Jarena Lee was the first female preacher of the first African Methodist Episcopal (AME) Church and inevitably one of the first women to challenge notions of patriarchy in religious culture. When Jarena Lee first met with her pastor (Reverend Richard Allen), she spoke of her call by God to preach the gospel. According to Lee, Allen offered the following discouraging response:
“But as to women preaching ~ he said that our Discipline knew nothing at all about it ~ that it did not call for women preachers.”
Although her request was initially denied, motivated by the “Spirit of God,” she remained determined to preach the gospel. As an itinerant revivalist, Lee spent many years walking throughout the country holding meetings and preaching to both blacks and whites. During a four year time period, she traveled over sixteen hundred miles, and of that number, she walked two hundred and eleven miles.
It is believed that Jarena Lee was born on February 11, 1783. However, detailed information regarding her life is somewhat limited. Basic information relevant to her birth name and date of death, are not of general knowledge. Fortunately, Lee (herself) provided a written account of her life and experiences as a preacher, by publishing her spiritual autobiography. The biography was the first spiritual autobiography by a black female Methodist.The writing and ultimate publishing of her work was an outstanding accomplishment in and of itself, in light of the fact that Lee was virtually self-educated, having attended school for only three months during her lifetime.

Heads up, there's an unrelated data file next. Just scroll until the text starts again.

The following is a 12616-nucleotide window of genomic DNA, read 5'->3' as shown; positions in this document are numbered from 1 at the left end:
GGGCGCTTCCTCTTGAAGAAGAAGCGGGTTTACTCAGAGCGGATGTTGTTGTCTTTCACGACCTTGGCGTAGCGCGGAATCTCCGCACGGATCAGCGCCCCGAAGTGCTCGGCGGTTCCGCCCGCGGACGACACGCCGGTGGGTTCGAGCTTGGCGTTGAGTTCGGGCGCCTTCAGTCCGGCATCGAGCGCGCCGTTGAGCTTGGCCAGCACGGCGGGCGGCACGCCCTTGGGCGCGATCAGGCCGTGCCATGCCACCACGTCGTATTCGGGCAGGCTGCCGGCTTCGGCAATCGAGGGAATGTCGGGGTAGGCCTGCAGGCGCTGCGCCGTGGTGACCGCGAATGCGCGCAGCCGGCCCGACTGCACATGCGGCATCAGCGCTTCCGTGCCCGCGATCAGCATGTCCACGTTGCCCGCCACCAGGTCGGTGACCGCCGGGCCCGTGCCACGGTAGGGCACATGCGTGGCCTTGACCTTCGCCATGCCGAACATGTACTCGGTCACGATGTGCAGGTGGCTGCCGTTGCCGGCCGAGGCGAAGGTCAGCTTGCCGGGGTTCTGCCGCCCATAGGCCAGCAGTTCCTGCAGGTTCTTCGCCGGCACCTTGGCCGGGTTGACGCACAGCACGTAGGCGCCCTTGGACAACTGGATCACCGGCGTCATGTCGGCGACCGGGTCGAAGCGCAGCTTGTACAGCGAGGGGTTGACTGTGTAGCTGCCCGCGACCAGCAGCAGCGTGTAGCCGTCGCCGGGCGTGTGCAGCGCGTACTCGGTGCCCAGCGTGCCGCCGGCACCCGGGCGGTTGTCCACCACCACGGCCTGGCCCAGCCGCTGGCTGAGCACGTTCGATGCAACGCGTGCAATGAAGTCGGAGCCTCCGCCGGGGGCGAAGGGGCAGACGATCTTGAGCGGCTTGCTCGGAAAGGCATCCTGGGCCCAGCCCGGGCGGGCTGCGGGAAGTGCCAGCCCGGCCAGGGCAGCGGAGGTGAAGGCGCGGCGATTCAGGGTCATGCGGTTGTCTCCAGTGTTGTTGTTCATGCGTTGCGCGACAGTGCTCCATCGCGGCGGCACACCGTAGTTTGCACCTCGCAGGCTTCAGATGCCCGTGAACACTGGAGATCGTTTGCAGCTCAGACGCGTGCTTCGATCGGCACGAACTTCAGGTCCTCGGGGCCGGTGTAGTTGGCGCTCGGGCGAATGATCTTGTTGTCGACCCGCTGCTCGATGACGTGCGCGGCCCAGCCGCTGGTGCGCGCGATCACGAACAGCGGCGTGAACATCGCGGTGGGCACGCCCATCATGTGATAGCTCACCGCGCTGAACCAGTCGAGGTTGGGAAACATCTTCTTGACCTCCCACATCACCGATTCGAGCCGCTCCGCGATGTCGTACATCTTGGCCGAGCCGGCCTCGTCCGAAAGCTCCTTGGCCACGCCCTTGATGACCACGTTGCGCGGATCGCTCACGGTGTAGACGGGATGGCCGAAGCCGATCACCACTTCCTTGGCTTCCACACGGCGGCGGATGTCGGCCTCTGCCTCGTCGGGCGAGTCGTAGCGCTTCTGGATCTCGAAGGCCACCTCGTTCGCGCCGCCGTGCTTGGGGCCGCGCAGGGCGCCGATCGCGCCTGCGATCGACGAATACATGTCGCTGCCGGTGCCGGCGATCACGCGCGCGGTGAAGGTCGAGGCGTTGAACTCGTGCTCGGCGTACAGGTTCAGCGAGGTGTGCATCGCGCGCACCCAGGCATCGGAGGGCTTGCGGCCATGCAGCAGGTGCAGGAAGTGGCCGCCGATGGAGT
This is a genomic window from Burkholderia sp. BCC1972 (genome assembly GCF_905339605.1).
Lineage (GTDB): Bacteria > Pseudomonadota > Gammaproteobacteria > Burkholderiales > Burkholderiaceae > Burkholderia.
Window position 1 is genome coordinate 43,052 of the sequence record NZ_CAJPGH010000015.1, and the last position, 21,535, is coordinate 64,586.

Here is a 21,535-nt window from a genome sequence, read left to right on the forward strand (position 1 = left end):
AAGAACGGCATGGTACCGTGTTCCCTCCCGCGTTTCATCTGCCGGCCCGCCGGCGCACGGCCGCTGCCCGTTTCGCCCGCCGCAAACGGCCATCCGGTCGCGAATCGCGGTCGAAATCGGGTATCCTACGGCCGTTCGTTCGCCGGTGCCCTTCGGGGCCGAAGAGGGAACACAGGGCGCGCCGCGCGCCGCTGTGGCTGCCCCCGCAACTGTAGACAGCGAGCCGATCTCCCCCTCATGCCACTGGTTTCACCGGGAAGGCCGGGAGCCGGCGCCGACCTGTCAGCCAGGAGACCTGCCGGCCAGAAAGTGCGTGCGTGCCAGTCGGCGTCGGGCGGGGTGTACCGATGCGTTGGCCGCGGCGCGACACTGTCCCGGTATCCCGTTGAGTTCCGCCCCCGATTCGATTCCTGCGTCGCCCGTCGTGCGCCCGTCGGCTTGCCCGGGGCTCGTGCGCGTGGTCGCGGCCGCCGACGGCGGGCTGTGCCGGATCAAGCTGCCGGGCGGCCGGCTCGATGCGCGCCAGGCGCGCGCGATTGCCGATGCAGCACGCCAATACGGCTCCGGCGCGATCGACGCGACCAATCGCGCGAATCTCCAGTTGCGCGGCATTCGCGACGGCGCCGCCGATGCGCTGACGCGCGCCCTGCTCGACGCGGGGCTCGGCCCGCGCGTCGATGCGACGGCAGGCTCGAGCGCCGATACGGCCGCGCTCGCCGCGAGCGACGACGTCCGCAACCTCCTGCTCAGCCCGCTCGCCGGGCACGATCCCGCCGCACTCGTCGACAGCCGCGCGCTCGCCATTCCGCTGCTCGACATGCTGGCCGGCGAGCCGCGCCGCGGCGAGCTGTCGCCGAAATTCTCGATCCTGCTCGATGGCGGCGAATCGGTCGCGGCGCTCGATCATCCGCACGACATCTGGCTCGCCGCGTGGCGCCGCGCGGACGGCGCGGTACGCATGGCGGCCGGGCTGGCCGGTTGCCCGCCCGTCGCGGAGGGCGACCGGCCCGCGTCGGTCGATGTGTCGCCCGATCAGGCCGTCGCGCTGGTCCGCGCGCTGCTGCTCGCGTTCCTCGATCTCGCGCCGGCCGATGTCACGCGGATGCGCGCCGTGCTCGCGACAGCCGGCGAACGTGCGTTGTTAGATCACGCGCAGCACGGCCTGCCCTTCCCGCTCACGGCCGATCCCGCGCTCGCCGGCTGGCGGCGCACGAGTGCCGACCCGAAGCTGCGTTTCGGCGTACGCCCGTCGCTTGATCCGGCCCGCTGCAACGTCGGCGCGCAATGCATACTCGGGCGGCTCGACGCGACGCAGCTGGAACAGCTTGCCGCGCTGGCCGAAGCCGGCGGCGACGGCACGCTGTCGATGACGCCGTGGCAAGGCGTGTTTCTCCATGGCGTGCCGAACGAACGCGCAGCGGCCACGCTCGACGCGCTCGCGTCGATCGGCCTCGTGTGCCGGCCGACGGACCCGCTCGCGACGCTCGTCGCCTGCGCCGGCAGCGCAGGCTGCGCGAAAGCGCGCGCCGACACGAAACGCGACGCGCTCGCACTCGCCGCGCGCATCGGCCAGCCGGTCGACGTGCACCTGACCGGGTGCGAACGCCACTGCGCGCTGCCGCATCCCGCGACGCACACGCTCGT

Sadly, in considering the contemporary role of women in the church, it is apparent that the socio-religious climate that existed over two hundred years ago, continues to prevail today. Despite the limitations of being both a woman and an African American, Lee effectively pushed the church to rethink its stance on women in ministry. Of course, the notion of women being prohibited from preaching, did not begin with Richard Allen. Many claim the Bible to be the source of the prohibition, with specific reference being given to 1 Timothy 2: 11-15.
Many in the church believe that 1 Timothy serves as proof that women should not have authority in the church, nor should they be allowed to act as teachers, suggesting that because Paul spoke in support of the assignment of women to a submissive role, the modern church should follow suit. Contrarily, others insist that Paul was concerned with the quality of teachings, rather than the gender of the presenter. Can women preach? In actuality, we are currently living the answer to that question.
Visit Minister Sandra Prewitt at: http://www.sandraprewitt.com